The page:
Paralyzed ex-BU hockey player Roy dies at 45
- Greg Wyshynski is ESPN’s senior NHL writer.
Former Boston University hockey player Travis Roy, who was paralyzed after an injury in 1995 and became a philanthropist for spinal cord injury treatment, has died at 45.
A family spokesperson told WCVB in Boston that Roy died in Vermont due to complications from a procedure he needed to maintain his quality of life.
Roy slid head-first into the boards just 11 seconds into his first shift for BU on Oct. 20, 1995. He cracked his fourth vertebrae which left him a quadriplegic. Roy had since regained movement in his right arm.
“It is with heavy hearts that we mourn the passing of Travis Roy,” Boston University said in a statement. “His story is the epitome of inspiration and courage, and he was a role model and a hero to so many people. Travis’ work and dedication towards helping fellow spinal cord-injury survivors is nothing short of amazing. His legacy will last forever, not just within the Boston University community, but with the countless lives he has impacted across the country. Our sincere thoughts are with his wonderful family as well as his vast support group of friends and colleagues.”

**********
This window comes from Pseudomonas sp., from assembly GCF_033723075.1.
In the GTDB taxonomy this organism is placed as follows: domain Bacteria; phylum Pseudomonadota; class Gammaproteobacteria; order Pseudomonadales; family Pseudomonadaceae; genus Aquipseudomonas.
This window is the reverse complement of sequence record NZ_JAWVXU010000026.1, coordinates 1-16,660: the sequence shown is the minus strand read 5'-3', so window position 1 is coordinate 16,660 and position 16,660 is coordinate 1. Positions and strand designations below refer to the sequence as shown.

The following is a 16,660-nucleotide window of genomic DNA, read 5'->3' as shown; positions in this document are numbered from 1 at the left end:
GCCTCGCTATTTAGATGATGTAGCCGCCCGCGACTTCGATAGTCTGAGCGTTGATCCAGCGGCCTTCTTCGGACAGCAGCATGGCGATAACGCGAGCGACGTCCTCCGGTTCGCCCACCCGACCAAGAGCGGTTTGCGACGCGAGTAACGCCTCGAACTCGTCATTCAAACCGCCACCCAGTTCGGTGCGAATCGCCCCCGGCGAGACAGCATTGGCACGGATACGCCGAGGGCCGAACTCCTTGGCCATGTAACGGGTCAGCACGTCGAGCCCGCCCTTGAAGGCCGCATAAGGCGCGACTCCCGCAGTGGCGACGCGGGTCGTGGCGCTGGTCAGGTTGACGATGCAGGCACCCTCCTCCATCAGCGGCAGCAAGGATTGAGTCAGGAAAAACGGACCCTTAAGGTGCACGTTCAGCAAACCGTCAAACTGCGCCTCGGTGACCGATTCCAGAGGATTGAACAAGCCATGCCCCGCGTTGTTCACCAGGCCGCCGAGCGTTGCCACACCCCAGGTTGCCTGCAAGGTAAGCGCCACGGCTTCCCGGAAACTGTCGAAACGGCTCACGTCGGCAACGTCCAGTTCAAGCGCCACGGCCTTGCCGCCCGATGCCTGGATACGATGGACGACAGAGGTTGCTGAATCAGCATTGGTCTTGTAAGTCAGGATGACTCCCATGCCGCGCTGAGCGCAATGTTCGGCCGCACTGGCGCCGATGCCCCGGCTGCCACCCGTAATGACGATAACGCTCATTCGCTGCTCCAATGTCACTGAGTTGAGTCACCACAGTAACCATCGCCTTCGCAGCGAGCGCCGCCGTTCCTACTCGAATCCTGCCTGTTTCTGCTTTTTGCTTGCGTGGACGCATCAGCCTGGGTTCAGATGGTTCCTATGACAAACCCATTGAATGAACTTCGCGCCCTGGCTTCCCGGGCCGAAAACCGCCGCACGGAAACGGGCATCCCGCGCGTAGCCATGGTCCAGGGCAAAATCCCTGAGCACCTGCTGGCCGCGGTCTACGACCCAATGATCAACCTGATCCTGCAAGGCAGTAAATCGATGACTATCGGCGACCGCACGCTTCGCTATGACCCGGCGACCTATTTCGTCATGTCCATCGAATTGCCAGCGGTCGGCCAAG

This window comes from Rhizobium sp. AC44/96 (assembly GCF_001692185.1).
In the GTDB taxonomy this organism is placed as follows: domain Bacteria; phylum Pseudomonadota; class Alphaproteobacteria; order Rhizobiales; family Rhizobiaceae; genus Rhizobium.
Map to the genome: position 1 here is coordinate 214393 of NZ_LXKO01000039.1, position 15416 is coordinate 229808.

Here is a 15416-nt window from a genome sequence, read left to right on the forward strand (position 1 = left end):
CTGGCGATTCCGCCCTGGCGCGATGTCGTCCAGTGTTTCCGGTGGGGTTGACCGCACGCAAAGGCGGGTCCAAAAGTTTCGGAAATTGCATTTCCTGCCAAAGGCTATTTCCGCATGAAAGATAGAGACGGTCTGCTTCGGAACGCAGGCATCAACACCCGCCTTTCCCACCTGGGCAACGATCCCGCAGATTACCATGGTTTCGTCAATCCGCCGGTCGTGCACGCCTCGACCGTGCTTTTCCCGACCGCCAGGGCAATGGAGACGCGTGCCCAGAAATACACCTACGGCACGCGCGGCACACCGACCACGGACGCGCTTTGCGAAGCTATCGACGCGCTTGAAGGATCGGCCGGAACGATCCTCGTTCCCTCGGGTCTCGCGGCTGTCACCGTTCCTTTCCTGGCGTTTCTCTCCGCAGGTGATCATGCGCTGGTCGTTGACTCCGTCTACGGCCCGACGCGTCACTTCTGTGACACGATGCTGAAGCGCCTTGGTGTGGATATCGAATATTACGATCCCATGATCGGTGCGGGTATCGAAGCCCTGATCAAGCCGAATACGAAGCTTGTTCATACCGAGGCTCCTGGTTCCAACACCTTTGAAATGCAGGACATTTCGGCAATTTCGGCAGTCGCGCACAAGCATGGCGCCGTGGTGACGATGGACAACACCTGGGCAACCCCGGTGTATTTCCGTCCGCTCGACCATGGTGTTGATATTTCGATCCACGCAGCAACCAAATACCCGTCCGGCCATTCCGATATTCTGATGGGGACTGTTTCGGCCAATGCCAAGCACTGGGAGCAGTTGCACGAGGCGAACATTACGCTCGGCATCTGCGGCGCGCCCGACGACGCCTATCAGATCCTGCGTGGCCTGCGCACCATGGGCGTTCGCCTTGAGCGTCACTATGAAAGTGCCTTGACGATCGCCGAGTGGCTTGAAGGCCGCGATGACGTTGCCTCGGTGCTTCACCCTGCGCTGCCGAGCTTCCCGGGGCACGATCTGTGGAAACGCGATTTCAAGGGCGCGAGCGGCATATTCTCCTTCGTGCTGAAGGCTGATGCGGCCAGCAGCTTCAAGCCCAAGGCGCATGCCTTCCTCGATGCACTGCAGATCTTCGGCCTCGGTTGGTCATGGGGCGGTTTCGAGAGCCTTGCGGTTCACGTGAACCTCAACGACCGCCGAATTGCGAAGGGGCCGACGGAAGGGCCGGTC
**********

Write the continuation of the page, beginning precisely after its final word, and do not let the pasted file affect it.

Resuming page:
In 1997, Roy started “The Travis Roy Foundation” to help spinal cord injury survivors live more independent lives through adaptive equipment grants and funding scientific research.
The foundation has awarded over $4.7 million in research grants. In commemoration of the 20th anniversary of his injury, Boston University established a Travis Roy professorship in rehabilitation sciences with $2.5 million from anonymous donors for the foundation.
His story touched every corner of the hockey world, but resonated loudly in Boston. The Boston Bruins donated to his foundation through the years and in 2015 signed him to a one-day contract before he dropped the ceremonial puck prior to their home game. Boston mayor Marty Walsh also declared that Oct. 20 was “Travis Roy Day” in 2015.
From his wheelchair, he gave motivational speeches to help raise money for the foundation. The message he shared: Do the best with what you have and don’t dwell on your misfortune.
“I like to say the first 20 years I had a life that was full of passion and the last 20 I’ve had a life full of purpose,” Roy said in an interview with The Associated Press shortly after turning 40. “The dream is to have both at the same time, but I’m fortunate. I’ll take either one.”
The Associated Press contributed to this report.
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